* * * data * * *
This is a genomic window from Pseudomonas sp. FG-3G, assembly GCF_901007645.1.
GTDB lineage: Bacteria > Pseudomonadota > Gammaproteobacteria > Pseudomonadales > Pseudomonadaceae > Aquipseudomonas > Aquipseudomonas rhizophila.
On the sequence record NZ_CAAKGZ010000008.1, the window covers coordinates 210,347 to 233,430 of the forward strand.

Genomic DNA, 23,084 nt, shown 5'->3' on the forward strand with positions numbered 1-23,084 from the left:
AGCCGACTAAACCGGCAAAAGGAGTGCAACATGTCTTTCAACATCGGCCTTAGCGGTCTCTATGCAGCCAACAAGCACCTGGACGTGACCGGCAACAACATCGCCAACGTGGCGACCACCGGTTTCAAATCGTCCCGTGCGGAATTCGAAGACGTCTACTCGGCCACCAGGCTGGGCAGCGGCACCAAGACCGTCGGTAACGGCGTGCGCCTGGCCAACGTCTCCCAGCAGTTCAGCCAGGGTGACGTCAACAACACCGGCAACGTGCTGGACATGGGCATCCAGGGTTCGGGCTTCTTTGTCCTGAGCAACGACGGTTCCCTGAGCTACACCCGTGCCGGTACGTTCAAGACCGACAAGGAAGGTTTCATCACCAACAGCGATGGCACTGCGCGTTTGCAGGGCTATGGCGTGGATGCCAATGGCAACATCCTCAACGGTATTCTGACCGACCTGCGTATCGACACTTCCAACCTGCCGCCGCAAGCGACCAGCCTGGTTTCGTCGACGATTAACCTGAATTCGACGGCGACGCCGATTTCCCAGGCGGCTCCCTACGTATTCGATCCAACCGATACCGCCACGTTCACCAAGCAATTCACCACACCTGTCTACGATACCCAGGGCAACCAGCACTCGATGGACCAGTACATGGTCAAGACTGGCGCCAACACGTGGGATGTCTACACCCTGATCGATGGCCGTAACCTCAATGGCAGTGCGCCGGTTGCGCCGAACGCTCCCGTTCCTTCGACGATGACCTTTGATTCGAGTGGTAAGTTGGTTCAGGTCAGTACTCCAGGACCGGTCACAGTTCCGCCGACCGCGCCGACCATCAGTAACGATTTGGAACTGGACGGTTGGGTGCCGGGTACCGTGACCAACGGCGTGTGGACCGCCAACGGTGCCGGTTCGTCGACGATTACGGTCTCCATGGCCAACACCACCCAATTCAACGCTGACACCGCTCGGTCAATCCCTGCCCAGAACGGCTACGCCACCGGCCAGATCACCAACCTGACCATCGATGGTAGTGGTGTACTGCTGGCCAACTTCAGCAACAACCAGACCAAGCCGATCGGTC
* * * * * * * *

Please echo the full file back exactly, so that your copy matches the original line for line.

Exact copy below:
This is a genomic window from Pseudomonas sp. FG-3G, assembly GCF_901007645.1.
GTDB lineage: Bacteria > Pseudomonadota > Gammaproteobacteria > Pseudomonadales > Pseudomonadaceae > Aquipseudomonas > Aquipseudomonas rhizophila.
On the sequence record NZ_CAAKGZ010000008.1, the window covers coordinates 210,347 to 233,430 of the forward strand.

Genomic DNA, 23,084 nt, shown 5'->3' on the forward strand with positions numbered 1-23,084 from the left:
AGCCGACTAAACCGGCAAAAGGAGTGCAACATGTCTTTCAACATCGGCCTTAGCGGTCTCTATGCAGCCAACAAGCACCTGGACGTGACCGGCAACAACATCGCCAACGTGGCGACCACCGGTTTCAAATCGTCCCGTGCGGAATTCGAAGACGTCTACTCGGCCACCAGGCTGGGCAGCGGCACCAAGACCGTCGGTAACGGCGTGCGCCTGGCCAACGTCTCCCAGCAGTTCAGCCAGGGTGACGTCAACAACACCGGCAACGTGCTGGACATGGGCATCCAGGGTTCGGGCTTCTTTGTCCTGAGCAACGACGGTTCCCTGAGCTACACCCGTGCCGGTACGTTCAAGACCGACAAGGAAGGTTTCATCACCAACAGCGATGGCACTGCGCGTTTGCAGGGCTATGGCGTGGATGCCAATGGCAACATCCTCAACGGTATTCTGACCGACCTGCGTATCGACACTTCCAACCTGCCGCCGCAAGCGACCAGCCTGGTTTCGTCGACGATTAACCTGAATTCGACGGCGACGCCGATTTCCCAGGCGGCTCCCTACGTATTCGATCCAACCGATACCGCCACGTTCACCAAGCAATTCACCACACCTGTCTACGATACCCAGGGCAACCAGCACTCGATGGACCAGTACATGGTCAAGACTGGCGCCAACACGTGGGATGTCTACACCCTGATCGATGGCCGTAACCTCAATGGCAGTGCGCCGGTTGCGCCGAACGCTCCCGTTCCTTCGACGATGACCTTTGATTCGAGTGGTAAGTTGGTTCAGGTCAGTACTCCAGGACCGGTCACAGTTCCGCCGACCGCGCCGACCATCAGTAACGATTTGGAACTGGACGGTTGGGTGCCGGGTACCGTGACCAACGGCGTGTGGACCGCCAACGGTGCCGGTTCGTCGACGATTACGGTCTCCATGGCCAACACCACCCAATTCAACGCTGACACCGCTCGGTCAATCCCTGCCCAGAACGGCTACGCCACCGGCCAGATCACCAACCTGACCATCGATGGTAGTGGTGTACTGCTGGCCAACTTCAGCAACAACCAGACCAAGCCGATCGGTC